In naming Jesus the “Lamb of God,” John emphasizes not only that Jesus is consecrated and set apart for a holy purpose, but also that Jesus’ life will end in sacrifice to save others. Call to mind in the Exodus story, the blood of the lambs smeared above the doorways of the Hebrew people in Egypt so that the angel of death might pass over them during a time of plague. Hearing John’s words, two of his own disciples are intrigued enough to approach Jesus and then follow him to where he is staying. I know it is not even a month after Christmas, sisters and brothers, but I think it is necessary to ask whether in the inn of our lives there is a place for Jesus to stay and to converse and instruct you and me?
In the Word of God today, Samuel, the servant of Eli, becomes the servant of the Lord and a living vessel of God’s word; the followers of John the Baptist become disciples of Jesus, and in turn, become a living Gospel for all people to hear. A bit later, Paul would sum up this mission by calling his listeners to “glorify God in your body.”
This Lord’s Day, my brothers and sisters, God calls you and me once again; and it is an invitation to his present-day listeners to sharpen our allegiance: to choose to follow Christ and take up his mission.
In one of his Sunday sermons, Dr. Martin Luther King, Jr. spoke of this challenge in American society and its need to rediscover morality. He said:
“[W]e’ve got to go back and rediscover the principle that there is a God behind the process. Well this you say, ‘Why is it that you raise that as a point in your sermon, in a church? The mere fact we are at church, we believe in God, we don’t need to go back and rediscover that. The mere fact that we are here, and the mere fact that we sing and pray, and come to church — we believe in God.’ Well, there’s some truth in that. But we must remember that it’s possible to affirm the existence of God with your lips and deny his existence with your life. The most dangerous type of atheism is not theoretical atheism, but practical atheism — that’s the most dangerous type. And the world, even the church, is filled up with people who pay lip service to God and not life service. And there is always a danger that we will make it appear externally that we believe in God when internally we don’t. We say with our mouths that we believe in him, but we live with our lives like he never existed. That is the ever-present danger confronting religion. That’s a dangerous type of atheism. And I think, my friends, that that is the thing that has happened in America…”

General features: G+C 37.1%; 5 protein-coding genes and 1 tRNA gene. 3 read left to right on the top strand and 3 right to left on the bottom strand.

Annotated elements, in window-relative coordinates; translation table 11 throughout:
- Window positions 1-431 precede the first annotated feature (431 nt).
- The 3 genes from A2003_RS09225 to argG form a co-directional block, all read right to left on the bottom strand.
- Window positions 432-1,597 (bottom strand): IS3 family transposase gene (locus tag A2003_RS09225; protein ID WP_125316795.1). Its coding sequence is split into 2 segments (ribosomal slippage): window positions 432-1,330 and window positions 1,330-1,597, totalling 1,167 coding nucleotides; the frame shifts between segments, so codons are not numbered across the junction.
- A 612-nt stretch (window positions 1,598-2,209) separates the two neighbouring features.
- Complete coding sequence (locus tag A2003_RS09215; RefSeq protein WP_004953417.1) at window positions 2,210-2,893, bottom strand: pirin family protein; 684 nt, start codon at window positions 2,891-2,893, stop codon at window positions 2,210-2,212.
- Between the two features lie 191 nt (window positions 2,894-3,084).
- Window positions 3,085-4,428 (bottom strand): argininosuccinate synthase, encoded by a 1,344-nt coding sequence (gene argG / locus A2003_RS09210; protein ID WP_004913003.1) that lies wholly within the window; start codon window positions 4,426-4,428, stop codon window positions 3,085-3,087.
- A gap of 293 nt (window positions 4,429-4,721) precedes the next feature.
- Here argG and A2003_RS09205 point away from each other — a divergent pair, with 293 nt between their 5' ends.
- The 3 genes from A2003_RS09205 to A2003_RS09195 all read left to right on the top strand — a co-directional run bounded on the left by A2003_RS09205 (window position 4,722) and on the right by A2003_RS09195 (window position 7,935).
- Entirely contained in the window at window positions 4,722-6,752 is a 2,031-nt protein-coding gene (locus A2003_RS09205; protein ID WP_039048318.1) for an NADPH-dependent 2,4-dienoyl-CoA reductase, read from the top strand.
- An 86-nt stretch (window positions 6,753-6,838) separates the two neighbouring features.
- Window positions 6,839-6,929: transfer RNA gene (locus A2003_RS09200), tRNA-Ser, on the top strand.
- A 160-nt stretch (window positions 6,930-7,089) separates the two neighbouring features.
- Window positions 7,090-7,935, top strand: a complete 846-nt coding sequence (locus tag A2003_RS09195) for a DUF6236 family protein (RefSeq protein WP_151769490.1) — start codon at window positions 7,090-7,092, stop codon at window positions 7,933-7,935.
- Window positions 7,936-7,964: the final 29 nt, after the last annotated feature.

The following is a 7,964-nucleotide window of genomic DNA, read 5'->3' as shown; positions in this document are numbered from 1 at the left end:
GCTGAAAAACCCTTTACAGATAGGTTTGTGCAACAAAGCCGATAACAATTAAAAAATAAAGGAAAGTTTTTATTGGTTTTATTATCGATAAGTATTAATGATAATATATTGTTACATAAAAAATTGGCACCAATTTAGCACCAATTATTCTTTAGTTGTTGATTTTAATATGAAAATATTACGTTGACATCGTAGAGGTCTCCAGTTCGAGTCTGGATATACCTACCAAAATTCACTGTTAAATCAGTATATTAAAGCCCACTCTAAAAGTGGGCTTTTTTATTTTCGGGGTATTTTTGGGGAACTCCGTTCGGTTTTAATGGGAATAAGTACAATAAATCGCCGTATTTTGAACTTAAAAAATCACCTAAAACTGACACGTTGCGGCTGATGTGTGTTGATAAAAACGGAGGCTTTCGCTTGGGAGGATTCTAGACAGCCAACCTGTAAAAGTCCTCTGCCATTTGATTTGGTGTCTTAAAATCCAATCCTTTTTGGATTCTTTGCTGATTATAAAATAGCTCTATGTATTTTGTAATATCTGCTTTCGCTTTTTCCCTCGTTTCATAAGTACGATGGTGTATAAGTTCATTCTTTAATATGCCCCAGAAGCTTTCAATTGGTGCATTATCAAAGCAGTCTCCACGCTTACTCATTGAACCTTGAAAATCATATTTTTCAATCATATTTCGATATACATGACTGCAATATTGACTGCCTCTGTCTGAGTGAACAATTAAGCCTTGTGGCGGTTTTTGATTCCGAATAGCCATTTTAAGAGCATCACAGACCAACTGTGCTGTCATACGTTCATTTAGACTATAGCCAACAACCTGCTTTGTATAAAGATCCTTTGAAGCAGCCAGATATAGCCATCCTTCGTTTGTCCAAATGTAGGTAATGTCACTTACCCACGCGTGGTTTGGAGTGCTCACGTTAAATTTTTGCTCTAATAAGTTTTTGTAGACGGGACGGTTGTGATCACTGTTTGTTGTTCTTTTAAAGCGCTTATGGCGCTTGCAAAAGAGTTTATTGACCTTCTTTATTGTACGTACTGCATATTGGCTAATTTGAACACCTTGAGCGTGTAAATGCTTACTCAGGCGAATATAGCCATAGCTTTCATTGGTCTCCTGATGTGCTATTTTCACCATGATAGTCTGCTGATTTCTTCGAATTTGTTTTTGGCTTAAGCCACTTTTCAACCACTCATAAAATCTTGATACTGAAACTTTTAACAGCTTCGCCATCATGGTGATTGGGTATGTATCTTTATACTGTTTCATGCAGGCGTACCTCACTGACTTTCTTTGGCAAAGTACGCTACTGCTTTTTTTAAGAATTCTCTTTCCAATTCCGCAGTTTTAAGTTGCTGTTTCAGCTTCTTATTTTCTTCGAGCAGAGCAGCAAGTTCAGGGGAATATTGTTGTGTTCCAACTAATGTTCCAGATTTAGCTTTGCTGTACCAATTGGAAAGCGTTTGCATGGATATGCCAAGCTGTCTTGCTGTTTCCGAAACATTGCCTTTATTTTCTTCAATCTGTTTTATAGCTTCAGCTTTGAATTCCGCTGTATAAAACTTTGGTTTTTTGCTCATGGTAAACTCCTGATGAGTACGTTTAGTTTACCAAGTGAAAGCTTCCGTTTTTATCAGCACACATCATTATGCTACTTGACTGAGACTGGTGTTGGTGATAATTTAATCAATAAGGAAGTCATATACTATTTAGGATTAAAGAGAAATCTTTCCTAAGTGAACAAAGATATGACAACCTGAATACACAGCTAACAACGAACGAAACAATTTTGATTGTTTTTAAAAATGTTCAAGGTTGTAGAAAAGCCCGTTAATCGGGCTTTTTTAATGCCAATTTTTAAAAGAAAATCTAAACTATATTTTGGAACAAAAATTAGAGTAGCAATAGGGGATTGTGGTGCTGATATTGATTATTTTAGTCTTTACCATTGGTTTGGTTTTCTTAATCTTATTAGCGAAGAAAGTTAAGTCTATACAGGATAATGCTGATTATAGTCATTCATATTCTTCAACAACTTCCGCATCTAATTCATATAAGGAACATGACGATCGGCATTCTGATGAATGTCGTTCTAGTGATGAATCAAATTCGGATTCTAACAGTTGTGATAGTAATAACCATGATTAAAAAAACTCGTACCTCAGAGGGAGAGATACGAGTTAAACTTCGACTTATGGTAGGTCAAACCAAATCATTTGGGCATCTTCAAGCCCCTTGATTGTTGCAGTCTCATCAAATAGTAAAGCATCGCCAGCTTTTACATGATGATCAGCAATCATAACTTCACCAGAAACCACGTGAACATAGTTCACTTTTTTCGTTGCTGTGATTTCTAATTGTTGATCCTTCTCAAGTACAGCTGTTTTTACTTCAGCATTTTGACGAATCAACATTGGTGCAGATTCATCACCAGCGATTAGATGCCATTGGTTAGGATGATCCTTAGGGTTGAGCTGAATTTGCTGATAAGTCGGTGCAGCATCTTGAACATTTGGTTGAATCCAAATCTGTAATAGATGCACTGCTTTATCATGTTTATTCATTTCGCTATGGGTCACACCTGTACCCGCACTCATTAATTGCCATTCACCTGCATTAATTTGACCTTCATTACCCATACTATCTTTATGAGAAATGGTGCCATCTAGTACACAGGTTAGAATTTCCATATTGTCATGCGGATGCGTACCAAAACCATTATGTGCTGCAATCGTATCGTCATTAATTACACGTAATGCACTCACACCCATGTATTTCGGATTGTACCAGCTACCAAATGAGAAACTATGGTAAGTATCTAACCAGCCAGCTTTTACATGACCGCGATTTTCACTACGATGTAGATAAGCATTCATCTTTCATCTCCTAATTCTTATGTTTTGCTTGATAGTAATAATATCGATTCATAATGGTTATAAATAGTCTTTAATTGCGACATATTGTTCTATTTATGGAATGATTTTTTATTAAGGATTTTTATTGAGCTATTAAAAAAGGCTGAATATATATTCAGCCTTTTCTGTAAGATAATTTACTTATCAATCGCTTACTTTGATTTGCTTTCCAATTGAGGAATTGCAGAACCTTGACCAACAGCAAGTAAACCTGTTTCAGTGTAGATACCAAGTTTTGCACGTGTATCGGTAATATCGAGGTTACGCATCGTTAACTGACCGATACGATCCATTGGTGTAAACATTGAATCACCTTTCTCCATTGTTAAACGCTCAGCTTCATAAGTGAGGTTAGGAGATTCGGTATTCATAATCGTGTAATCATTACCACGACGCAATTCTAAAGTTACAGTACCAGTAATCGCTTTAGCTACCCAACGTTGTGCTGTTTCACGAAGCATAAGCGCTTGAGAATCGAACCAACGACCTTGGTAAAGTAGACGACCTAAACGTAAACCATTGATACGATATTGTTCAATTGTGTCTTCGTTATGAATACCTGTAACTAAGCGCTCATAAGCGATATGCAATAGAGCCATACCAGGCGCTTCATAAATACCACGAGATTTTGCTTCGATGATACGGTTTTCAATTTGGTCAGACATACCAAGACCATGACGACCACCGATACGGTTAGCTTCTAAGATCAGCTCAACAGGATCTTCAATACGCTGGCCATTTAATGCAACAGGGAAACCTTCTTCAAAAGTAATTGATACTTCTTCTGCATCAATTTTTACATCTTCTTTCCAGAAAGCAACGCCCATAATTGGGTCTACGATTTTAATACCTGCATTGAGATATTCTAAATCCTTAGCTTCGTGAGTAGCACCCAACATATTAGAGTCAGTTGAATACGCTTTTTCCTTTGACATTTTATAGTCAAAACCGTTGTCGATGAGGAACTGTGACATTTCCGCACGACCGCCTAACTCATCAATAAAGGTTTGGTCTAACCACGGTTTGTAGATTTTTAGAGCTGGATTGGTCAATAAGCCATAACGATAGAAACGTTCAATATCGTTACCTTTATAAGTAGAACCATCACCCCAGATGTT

As we let these words sit with us this week may this be our prayer:
Lord, teach us that here on earth
You have no voice but ours
To preach the good news of Jesus to others.
Help us to spread that good news
Not only by our prayers
And by our material resources
But also by our personal word and example.
Lord, teach us that here on earth
We are, indeed, your hands;
We are your voice;
We are your heart.